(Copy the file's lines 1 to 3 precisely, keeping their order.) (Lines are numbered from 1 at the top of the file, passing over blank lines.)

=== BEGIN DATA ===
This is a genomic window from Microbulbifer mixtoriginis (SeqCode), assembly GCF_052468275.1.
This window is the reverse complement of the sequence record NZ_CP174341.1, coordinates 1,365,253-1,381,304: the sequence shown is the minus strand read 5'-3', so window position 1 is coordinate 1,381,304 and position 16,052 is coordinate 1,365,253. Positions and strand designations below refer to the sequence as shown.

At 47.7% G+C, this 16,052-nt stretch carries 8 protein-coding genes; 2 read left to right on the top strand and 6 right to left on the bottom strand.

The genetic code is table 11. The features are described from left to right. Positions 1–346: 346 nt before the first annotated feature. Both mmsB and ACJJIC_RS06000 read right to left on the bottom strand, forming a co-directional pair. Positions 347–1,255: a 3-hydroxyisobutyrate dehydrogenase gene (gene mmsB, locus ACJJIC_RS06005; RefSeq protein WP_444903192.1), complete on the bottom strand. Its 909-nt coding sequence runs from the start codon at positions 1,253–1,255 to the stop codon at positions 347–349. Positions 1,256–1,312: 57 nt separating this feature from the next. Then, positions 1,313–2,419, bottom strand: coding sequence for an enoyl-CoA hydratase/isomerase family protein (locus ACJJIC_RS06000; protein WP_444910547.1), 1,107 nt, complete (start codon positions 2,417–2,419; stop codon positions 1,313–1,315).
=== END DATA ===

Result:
This is a genomic window from Microbulbifer mixtoriginis (SeqCode), assembly GCF_052468275.1.
This window is the reverse complement of the sequence record NZ_CP174341.1, coordinates 1,365,253-1,381,304: the sequence shown is the minus strand read 5'-3', so window position 1 is coordinate 1,381,304 and position 16,052 is coordinate 1,365,253. Positions and strand designations below refer to the sequence as shown.

At 47.7% G+C, this 16,052-nt stretch carries 8 protein-coding genes; 2 read left to right on the top strand and 6 right to left on the bottom strand.